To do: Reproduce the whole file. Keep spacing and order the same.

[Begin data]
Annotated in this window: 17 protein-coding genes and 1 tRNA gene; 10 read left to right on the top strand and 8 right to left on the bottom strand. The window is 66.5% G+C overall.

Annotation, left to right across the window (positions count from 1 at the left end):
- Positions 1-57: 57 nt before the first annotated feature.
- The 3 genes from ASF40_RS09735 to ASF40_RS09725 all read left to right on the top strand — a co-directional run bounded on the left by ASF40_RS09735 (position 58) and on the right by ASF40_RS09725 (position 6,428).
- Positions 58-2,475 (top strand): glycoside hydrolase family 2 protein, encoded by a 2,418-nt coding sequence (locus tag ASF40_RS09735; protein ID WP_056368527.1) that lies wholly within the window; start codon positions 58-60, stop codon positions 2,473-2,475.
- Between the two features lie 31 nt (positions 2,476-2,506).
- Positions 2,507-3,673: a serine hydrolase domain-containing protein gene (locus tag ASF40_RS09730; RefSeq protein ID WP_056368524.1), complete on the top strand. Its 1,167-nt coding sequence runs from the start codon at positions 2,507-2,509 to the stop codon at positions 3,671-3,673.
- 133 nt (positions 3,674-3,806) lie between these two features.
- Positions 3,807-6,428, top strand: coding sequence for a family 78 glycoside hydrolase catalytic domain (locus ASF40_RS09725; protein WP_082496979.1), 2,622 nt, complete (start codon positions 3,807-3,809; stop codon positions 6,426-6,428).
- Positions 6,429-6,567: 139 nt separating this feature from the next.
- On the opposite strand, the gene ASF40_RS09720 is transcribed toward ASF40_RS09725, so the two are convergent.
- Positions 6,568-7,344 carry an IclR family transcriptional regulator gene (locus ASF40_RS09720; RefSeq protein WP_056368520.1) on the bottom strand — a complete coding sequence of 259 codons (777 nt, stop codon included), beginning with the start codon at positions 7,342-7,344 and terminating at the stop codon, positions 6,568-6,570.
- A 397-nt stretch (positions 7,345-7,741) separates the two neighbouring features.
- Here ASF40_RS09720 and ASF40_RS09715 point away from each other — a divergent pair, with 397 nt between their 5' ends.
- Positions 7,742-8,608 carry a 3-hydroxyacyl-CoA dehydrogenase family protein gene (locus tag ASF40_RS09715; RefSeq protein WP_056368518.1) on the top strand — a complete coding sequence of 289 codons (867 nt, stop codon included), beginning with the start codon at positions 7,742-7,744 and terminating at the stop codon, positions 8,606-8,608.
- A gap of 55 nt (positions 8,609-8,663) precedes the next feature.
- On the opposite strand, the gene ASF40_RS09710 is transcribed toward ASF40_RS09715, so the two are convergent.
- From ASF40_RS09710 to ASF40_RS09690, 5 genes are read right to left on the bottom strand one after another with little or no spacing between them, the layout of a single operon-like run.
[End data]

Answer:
Annotated in this window: 17 protein-coding genes and 1 tRNA gene; 10 read left to right on the top strand and 8 right to left on the bottom strand. The window is 66.5% G+C overall.

Annotation, left to right across the window (positions count from 1 at the left end):
- Positions 1-57: 57 nt before the first annotated feature.
- The 3 genes from ASF40_RS09735 to ASF40_RS09725 all read left to right on the top strand — a co-directional run bounded on the left by ASF40_RS09735 (position 58) and on the right by ASF40_RS09725 (position 6,428).
- Positions 58-2,475 (top strand): glycoside hydrolase family 2 protein, encoded by a 2,418-nt coding sequence (locus tag ASF40_RS09735; protein ID WP_056368527.1) that lies wholly within the window; start codon positions 58-60, stop codon positions 2,473-2,475.
- Between the two features lie 31 nt (positions 2,476-2,506).
- Positions 2,507-3,673: a serine hydrolase domain-containing protein gene (locus tag ASF40_RS09730; RefSeq protein ID WP_056368524.1), complete on the top strand. Its 1,167-nt coding sequence runs from the start codon at positions 2,507-2,509 to the stop codon at positions 3,671-3,673.
- 133 nt (positions 3,674-3,806) lie between these two features.
- Positions 3,807-6,428, top strand: coding sequence for a family 78 glycoside hydrolase catalytic domain (locus ASF40_RS09725; protein WP_082496979.1), 2,622 nt, complete (start codon positions 3,807-3,809; stop codon positions 6,426-6,428).
- Positions 6,429-6,567: 139 nt separating this feature from the next.
- On the opposite strand, the gene ASF40_RS09720 is transcribed toward ASF40_RS09725, so the two are convergent.
- Positions 6,568-7,344 carry an IclR family transcriptional regulator gene (locus ASF40_RS09720; RefSeq protein WP_056368520.1) on the bottom strand — a complete coding sequence of 259 codons (777 nt, stop codon included), beginning with the start codon at positions 7,342-7,344 and terminating at the stop codon, positions 6,568-6,570.
- A 397-nt stretch (positions 7,345-7,741) separates the two neighbouring features.
- Here ASF40_RS09720 and ASF40_RS09715 point away from each other — a divergent pair, with 397 nt between their 5' ends.
- Positions 7,742-8,608 carry a 3-hydroxyacyl-CoA dehydrogenase family protein gene (locus tag ASF40_RS09715; RefSeq protein WP_056368518.1) on the top strand — a complete coding sequence of 289 codons (867 nt, stop codon included), beginning with the start codon at positions 7,742-7,744 and terminating at the stop codon, positions 8,606-8,608.
- A gap of 55 nt (positions 8,609-8,663) precedes the next feature.
- On the opposite strand, the gene ASF40_RS09710 is transcribed toward ASF40_RS09715, so the two are convergent.
- From ASF40_RS09710 to ASF40_RS09690, 5 genes are read right to left on the bottom strand one after another with little or no spacing between them, the layout of a single operon-like run.